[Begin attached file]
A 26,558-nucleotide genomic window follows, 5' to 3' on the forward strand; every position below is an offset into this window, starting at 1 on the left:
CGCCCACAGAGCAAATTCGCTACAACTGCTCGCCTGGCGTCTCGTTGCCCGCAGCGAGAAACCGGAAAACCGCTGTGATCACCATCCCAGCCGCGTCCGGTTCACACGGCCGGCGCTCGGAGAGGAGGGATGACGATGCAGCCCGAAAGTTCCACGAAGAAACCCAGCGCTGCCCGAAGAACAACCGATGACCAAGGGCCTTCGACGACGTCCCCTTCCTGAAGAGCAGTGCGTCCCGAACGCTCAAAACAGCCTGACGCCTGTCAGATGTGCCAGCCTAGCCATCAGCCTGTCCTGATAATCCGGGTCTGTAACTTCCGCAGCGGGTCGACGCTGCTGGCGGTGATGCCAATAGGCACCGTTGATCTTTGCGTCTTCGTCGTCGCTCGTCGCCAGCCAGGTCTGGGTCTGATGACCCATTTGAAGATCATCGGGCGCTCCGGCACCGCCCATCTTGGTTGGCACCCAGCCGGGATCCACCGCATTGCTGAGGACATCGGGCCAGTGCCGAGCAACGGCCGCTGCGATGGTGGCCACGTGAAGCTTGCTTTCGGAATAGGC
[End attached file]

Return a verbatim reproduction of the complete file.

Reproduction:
A 26,558-nucleotide genomic window follows, 5' to 3' on the forward strand; every position below is an offset into this window, starting at 1 on the left:
CGCCCACAGAGCAAATTCGCTACAACTGCTCGCCTGGCGTCTCGTTGCCCGCAGCGAGAAACCGGAAAACCGCTGTGATCACCATCCCAGCCGCGTCCGGTTCACACGGCCGGCGCTCGGAGAGGAGGGATGACGATGCAGCCCGAAAGTTCCACGAAGAAACCCAGCGCTGCCCGAAGAACAACCGATGACCAAGGGCCTTCGACGACGTCCCCTTCCTGAAGAGCAGTGCGTCCCGAACGCTCAAAACAGCCTGACGCCTGTCAGATGTGCCAGCCTAGCCATCAGCCTGTCCTGATAATCCGGGTCTGTAACTTCCGCAGCGGGTCGACGCTGCTGGCGGTGATGCCAATAGGCACCGTTGATCTTTGCGTCTTCGTCGTCGCTCGTCGCCAGCCAGGTCTGGGTCTGATGACCCATTTGAAGATCATCGGGCGCTCCGGCACCGCCCATCTTGGTTGGCACCCAGCCGGGATCCACCGCATTGCTGAGGACATCGGGCCAGTGCCGAGCAACGGCCGCTGCGATGGTGGCCACGTGAAGCTTGCTTTCGGAATAGGC